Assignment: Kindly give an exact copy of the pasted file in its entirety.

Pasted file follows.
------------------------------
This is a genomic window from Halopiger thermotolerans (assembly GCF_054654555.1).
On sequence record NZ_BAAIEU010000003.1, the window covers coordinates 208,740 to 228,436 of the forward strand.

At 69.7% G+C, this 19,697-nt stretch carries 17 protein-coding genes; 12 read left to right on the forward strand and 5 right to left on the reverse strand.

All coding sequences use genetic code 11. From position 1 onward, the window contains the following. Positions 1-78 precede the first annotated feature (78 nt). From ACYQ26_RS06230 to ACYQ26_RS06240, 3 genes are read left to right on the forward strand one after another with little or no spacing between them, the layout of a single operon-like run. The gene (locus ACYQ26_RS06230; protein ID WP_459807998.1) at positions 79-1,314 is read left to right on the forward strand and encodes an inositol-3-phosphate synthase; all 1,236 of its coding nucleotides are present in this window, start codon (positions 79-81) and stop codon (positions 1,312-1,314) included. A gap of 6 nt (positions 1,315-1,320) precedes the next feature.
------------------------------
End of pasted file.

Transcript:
This is a genomic window from Halopiger thermotolerans (assembly GCF_054654555.1).
On sequence record NZ_BAAIEU010000003.1, the window covers coordinates 208,740 to 228,436 of the forward strand.

At 69.7% G+C, this 19,697-nt stretch carries 17 protein-coding genes; 12 read left to right on the forward strand and 5 right to left on the reverse strand.

All coding sequences use genetic code 11. From position 1 onward, the window contains the following. Positions 1-78 precede the first annotated feature (78 nt). From ACYQ26_RS06230 to ACYQ26_RS06240, 3 genes are read left to right on the forward strand one after another with little or no spacing between them, the layout of a single operon-like run. The gene (locus ACYQ26_RS06230; protein ID WP_459807998.1) at positions 79-1,314 is read left to right on the forward strand and encodes an inositol-3-phosphate synthase; all 1,236 of its coding nucleotides are present in this window, start codon (positions 79-81) and stop codon (positions 1,312-1,314) included. A gap of 6 nt (positions 1,315-1,320) precedes the next feature.